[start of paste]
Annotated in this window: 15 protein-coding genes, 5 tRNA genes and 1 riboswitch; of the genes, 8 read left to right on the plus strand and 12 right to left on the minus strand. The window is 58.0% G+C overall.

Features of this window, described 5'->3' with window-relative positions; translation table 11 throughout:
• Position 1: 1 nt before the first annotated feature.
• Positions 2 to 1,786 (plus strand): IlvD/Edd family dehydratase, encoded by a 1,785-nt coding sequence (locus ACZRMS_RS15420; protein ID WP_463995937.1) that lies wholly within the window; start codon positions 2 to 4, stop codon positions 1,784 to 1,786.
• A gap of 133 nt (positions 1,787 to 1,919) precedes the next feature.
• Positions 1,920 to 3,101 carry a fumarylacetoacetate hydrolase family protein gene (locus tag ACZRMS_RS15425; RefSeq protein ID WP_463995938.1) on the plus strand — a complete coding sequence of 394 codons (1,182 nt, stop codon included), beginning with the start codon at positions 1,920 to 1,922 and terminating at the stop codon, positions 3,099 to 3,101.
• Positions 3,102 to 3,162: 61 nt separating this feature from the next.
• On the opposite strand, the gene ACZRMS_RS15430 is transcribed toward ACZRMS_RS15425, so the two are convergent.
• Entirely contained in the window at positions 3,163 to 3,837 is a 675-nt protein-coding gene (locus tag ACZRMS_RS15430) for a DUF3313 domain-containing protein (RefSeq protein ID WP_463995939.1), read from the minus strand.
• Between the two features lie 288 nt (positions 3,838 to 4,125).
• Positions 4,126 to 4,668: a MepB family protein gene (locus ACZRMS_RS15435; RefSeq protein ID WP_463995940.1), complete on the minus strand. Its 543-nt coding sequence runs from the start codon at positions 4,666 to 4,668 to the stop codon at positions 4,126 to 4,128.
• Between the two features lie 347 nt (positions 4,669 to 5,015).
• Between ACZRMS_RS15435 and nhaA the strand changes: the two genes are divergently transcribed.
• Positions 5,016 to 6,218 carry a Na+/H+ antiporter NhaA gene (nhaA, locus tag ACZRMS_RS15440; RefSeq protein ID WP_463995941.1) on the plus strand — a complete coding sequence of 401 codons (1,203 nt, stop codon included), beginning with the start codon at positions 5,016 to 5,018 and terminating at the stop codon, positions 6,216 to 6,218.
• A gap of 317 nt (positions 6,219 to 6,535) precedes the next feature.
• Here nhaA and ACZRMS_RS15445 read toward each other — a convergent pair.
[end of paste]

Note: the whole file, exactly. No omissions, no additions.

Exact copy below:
Annotated in this window: 15 protein-coding genes, 5 tRNA genes and 1 riboswitch; of the genes, 8 read left to right on the plus strand and 12 right to left on the minus strand. The window is 58.0% G+C overall.

Features of this window, described 5'->3' with window-relative positions; translation table 11 throughout:
• Position 1: 1 nt before the first annotated feature.
• Positions 2 to 1,786 (plus strand): IlvD/Edd family dehydratase, encoded by a 1,785-nt coding sequence (locus ACZRMS_RS15420; protein ID WP_463995937.1) that lies wholly within the window; start codon positions 2 to 4, stop codon positions 1,784 to 1,786.
• A gap of 133 nt (positions 1,787 to 1,919) precedes the next feature.
• Positions 1,920 to 3,101 carry a fumarylacetoacetate hydrolase family protein gene (locus tag ACZRMS_RS15425; RefSeq protein ID WP_463995938.1) on the plus strand — a complete coding sequence of 394 codons (1,182 nt, stop codon included), beginning with the start codon at positions 1,920 to 1,922 and terminating at the stop codon, positions 3,099 to 3,101.
• Positions 3,102 to 3,162: 61 nt separating this feature from the next.
• On the opposite strand, the gene ACZRMS_RS15430 is transcribed toward ACZRMS_RS15425, so the two are convergent.
• Entirely contained in the window at positions 3,163 to 3,837 is a 675-nt protein-coding gene (locus tag ACZRMS_RS15430) for a DUF3313 domain-containing protein (RefSeq protein ID WP_463995939.1), read from the minus strand.
• Between the two features lie 288 nt (positions 3,838 to 4,125).
• Positions 4,126 to 4,668: a MepB family protein gene (locus ACZRMS_RS15435; RefSeq protein ID WP_463995940.1), complete on the minus strand. Its 543-nt coding sequence runs from the start codon at positions 4,666 to 4,668 to the stop codon at positions 4,126 to 4,128.
• Between the two features lie 347 nt (positions 4,669 to 5,015).
• Between ACZRMS_RS15435 and nhaA the strand changes: the two genes are divergently transcribed.
• Positions 5,016 to 6,218 carry a Na+/H+ antiporter NhaA gene (nhaA, locus tag ACZRMS_RS15440; RefSeq protein ID WP_463995941.1) on the plus strand — a complete coding sequence of 401 codons (1,203 nt, stop codon included), beginning with the start codon at positions 5,016 to 5,018 and terminating at the stop codon, positions 6,216 to 6,218.
• A gap of 317 nt (positions 6,219 to 6,535) precedes the next feature.
• Here nhaA and ACZRMS_RS15445 read toward each other — a convergent pair.